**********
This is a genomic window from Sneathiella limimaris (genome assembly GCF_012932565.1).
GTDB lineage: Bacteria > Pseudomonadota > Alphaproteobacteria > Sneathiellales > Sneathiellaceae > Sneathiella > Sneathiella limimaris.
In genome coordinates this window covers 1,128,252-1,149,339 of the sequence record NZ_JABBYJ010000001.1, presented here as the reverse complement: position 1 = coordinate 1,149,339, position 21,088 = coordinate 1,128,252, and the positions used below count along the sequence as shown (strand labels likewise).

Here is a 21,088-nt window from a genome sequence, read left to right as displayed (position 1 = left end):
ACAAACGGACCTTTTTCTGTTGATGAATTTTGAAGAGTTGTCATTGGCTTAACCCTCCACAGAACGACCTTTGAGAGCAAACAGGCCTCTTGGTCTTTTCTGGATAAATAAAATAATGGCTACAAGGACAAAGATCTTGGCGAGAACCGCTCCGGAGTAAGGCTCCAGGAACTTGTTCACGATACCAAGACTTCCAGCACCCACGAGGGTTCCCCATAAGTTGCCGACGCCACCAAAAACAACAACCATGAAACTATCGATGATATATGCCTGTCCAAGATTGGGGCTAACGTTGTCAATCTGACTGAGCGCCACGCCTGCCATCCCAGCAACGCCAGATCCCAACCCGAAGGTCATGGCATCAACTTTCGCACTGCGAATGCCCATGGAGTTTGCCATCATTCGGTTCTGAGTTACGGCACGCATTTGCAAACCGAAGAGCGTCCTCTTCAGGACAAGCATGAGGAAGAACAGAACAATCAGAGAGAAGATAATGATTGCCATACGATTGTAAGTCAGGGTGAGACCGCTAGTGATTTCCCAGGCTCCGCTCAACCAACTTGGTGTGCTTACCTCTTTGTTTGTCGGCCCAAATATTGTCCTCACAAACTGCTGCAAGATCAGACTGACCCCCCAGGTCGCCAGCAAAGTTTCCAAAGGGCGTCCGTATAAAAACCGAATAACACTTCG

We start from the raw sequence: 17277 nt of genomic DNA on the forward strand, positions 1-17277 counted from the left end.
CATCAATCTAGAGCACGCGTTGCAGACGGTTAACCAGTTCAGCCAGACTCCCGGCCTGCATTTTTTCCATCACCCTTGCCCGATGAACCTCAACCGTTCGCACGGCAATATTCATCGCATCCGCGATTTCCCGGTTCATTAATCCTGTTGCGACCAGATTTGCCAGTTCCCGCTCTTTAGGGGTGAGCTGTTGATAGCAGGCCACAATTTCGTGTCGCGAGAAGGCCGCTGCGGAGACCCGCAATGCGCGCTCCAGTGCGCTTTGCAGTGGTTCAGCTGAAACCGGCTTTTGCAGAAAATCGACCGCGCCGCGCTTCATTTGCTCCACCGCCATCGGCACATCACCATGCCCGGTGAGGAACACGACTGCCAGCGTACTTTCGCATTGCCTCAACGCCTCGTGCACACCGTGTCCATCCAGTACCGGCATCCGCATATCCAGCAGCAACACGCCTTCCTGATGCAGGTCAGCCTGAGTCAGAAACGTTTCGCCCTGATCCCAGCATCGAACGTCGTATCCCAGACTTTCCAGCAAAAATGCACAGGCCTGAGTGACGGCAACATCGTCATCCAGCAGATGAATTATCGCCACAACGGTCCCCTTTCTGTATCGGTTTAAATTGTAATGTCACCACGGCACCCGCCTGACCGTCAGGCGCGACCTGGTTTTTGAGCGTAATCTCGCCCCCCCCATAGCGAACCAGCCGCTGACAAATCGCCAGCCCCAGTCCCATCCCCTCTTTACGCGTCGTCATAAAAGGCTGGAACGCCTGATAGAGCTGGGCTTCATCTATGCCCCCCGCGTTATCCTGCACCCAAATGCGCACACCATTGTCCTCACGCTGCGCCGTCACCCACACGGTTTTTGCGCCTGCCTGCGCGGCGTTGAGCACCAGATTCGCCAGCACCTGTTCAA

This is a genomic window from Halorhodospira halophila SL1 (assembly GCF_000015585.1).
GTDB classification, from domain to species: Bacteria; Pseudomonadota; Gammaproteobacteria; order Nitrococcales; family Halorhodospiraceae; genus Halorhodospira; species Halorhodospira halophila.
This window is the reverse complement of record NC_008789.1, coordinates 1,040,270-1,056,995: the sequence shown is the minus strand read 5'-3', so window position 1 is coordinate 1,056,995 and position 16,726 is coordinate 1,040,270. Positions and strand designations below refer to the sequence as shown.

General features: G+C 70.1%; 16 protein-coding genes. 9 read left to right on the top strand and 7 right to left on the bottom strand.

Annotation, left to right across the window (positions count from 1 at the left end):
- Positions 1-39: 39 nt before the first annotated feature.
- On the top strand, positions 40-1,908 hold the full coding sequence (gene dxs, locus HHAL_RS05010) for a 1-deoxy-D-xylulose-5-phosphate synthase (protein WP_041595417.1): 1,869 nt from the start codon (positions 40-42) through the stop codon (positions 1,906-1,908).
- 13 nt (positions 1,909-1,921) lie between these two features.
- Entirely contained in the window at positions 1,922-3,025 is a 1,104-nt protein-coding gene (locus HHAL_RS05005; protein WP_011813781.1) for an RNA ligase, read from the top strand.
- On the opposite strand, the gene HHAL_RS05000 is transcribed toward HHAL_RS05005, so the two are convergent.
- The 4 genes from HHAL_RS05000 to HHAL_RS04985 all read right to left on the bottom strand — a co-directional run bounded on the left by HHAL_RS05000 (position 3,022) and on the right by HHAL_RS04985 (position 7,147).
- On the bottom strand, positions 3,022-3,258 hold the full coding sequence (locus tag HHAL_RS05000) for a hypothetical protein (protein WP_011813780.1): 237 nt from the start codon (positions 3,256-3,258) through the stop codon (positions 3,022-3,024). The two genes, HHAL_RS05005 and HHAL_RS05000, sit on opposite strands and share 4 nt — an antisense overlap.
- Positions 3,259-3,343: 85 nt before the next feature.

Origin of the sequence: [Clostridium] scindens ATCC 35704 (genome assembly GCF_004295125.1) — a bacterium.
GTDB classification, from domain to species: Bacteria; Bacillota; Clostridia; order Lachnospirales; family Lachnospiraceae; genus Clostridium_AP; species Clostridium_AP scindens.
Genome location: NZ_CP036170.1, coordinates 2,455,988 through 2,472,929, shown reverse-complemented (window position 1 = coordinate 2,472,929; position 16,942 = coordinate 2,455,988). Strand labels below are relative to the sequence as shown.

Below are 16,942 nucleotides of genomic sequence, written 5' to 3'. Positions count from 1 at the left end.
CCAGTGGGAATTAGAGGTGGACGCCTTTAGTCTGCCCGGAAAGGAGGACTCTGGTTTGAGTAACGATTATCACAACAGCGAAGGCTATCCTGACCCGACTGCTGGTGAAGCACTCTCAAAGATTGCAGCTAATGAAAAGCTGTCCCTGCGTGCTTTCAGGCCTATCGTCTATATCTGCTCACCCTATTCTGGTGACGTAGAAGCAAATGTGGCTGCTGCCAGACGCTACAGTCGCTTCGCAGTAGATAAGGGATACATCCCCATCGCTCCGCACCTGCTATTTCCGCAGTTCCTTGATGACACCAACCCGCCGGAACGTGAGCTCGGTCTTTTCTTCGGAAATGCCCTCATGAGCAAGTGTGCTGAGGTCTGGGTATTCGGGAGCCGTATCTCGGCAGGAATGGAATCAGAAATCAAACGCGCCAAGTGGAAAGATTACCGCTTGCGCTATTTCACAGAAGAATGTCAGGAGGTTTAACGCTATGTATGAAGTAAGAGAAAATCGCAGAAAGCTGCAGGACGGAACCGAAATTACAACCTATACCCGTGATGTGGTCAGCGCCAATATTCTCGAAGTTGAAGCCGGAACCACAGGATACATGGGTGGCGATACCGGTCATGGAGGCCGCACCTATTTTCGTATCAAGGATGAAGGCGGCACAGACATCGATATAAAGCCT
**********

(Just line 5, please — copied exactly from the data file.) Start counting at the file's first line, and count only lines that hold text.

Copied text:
ACAAACGGACCTTTTTCTGTTGATGAATTTTGAAGAGTTGTCATTGGCTTAACCCTCCACAGAACGACCTTTGAGAGCAAACAGGCCTCTTGGTCTTTTCTGGATAAATAAAATAATGGCTACAAGGACAAAGATCTTGGCGAGAACCGCTCCGGAGTAAGGCTCCAGGAACTTGTTCACGATACCAAGACTTCCAGCACCCACGAGGGTTCCCCATAAGTTGCCGACGCCACCAAAAACAACAACCATGAAACTATCGATGATATATGCCTGTCCAAGATTGGGGCTAACGTTGTCAATCTGACTGAGCGCCACGCCTGCCATCCCAGCAACGCCAGATCCCAACCCGAAGGTCATGGCATCAACTTTCGCACTGCGAATGCCCATGGAGTTTGCCATCATTCGGTTCTGAGTTACGGCACGCATTTGCAAACCGAAGAGCGTCCTCTTCAGGACAAGCATGAGGAAGAACAGAACAATCAGAGAGAAGATAATGATTGCCATACGATTGTAAGTCAGGGTGAGACCGCTAGTGATTTCCCAGGCTCCGCTCAACCAACTTGGTGTGCTTACCTCTTTGTTTGTCGGCCCAAATATTGTCCTCACAAACTGCTGCAAGATCAGACTGACCCCCCAGGTCGCCAGCAAAGTTTCCAAAGGGCGTCCGTATAAAAACCGAATAACACTTCG